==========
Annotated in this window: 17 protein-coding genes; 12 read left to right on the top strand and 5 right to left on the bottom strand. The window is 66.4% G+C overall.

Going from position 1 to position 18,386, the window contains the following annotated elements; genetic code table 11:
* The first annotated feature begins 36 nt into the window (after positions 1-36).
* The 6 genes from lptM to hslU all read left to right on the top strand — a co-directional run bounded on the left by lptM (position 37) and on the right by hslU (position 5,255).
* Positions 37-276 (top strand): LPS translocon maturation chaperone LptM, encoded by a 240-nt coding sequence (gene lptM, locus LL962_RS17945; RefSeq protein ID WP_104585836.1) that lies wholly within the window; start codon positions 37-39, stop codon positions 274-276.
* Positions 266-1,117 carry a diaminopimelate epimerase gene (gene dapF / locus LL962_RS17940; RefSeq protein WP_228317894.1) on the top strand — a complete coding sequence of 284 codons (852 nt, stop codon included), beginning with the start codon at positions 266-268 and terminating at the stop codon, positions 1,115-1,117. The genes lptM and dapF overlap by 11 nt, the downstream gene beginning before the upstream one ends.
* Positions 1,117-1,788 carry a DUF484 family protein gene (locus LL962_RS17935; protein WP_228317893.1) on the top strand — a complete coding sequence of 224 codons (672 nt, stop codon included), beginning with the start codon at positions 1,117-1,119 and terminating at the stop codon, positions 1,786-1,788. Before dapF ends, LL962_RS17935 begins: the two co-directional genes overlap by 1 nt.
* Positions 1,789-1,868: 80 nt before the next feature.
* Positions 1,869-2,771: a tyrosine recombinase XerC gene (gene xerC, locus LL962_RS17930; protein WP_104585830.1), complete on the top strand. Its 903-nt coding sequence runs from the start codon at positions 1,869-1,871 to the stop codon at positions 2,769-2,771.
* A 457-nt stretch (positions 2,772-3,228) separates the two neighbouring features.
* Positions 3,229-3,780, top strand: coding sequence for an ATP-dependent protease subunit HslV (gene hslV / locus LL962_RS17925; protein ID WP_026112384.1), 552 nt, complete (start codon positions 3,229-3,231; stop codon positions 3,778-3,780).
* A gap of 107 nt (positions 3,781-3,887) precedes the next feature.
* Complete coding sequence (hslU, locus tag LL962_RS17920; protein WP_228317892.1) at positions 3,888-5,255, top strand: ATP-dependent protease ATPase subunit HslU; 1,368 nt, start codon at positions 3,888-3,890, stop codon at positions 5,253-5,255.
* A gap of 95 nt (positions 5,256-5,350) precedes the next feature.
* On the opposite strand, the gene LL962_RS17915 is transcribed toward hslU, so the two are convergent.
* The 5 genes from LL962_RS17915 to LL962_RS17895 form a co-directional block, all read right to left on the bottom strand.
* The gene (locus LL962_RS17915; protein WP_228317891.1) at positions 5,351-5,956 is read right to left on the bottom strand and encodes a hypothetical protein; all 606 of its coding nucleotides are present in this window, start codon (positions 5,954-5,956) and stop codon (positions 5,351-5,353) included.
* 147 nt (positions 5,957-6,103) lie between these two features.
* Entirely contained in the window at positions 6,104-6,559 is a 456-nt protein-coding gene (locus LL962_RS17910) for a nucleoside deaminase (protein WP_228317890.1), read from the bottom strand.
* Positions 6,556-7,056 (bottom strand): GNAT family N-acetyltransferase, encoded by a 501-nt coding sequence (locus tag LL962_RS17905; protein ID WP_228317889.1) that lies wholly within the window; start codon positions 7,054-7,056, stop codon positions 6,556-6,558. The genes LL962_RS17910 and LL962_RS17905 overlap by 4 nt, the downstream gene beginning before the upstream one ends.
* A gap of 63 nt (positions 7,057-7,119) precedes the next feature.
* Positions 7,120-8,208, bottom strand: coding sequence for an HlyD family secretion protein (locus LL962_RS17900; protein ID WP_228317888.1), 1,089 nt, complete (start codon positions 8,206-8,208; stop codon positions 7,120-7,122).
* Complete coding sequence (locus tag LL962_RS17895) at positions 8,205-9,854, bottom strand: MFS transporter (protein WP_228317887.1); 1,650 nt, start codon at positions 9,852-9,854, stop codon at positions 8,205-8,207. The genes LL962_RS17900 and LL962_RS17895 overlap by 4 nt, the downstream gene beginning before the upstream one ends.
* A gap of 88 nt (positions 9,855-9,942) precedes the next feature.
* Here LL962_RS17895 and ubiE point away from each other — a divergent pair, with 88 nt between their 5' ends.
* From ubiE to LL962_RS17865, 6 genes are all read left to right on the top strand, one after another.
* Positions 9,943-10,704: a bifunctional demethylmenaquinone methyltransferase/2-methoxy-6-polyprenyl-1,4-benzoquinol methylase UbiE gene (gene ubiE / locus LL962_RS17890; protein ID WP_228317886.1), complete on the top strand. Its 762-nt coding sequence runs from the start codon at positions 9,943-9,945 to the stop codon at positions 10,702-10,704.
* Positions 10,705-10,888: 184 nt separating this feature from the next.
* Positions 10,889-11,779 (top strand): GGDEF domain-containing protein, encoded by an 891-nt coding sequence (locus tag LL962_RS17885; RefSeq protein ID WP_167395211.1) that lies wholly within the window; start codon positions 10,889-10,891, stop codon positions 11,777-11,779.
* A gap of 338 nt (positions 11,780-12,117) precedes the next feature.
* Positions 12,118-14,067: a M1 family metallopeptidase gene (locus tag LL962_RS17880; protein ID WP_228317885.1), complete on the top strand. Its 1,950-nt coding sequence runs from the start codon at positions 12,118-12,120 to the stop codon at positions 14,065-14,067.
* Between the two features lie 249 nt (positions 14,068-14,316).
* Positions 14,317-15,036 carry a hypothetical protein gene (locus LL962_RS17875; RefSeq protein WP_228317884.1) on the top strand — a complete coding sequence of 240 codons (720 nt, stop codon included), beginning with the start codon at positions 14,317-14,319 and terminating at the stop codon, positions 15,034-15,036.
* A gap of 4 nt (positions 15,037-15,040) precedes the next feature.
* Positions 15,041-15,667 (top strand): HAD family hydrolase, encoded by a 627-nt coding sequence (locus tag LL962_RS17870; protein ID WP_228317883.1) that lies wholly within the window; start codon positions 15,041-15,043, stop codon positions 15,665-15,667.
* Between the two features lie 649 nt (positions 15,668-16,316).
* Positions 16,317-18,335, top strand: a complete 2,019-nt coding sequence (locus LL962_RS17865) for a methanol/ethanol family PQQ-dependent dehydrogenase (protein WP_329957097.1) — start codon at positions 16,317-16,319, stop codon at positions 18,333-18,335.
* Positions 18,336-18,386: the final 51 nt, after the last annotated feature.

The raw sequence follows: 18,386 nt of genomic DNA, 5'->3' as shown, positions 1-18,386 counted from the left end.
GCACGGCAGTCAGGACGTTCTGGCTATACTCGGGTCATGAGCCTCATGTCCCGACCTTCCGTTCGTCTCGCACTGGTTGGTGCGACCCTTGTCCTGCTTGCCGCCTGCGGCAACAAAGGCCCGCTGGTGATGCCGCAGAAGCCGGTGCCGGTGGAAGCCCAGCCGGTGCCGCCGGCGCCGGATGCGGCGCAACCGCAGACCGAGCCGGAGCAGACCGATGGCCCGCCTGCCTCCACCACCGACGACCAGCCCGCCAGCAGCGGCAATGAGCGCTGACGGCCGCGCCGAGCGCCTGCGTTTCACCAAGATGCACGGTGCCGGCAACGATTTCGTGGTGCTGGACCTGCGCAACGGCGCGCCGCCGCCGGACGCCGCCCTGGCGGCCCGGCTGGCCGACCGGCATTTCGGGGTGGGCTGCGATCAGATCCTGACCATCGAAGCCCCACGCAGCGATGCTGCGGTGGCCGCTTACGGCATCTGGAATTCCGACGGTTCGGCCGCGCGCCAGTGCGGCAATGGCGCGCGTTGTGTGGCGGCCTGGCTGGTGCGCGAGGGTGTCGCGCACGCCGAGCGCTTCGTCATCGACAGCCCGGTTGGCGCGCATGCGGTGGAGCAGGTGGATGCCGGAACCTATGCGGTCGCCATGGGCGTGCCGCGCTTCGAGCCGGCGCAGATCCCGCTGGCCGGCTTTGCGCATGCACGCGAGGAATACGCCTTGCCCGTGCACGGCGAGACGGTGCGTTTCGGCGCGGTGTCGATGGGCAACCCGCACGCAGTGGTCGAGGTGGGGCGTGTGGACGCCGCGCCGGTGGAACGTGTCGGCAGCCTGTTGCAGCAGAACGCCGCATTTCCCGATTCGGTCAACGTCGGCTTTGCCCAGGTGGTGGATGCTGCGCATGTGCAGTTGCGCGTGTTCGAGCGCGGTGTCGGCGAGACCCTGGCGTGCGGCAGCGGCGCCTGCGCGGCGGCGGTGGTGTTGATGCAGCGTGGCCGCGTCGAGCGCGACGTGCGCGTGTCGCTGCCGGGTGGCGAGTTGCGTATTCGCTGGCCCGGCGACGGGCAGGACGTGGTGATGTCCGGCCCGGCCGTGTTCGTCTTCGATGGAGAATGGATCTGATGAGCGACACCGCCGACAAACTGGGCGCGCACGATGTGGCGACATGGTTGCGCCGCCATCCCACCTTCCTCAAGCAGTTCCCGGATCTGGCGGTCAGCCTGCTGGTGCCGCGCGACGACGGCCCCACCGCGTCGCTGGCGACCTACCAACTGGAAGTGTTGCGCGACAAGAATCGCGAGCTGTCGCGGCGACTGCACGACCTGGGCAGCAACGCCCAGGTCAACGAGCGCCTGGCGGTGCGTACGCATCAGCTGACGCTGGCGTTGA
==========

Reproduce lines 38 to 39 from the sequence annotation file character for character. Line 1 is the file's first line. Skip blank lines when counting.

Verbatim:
* Positions 18,336-18,386: the final 51 nt, after the last annotated feature.

The raw sequence follows: 18,386 nt of genomic DNA, 5'->3' as shown, positions 1-18,386 counted from the left end.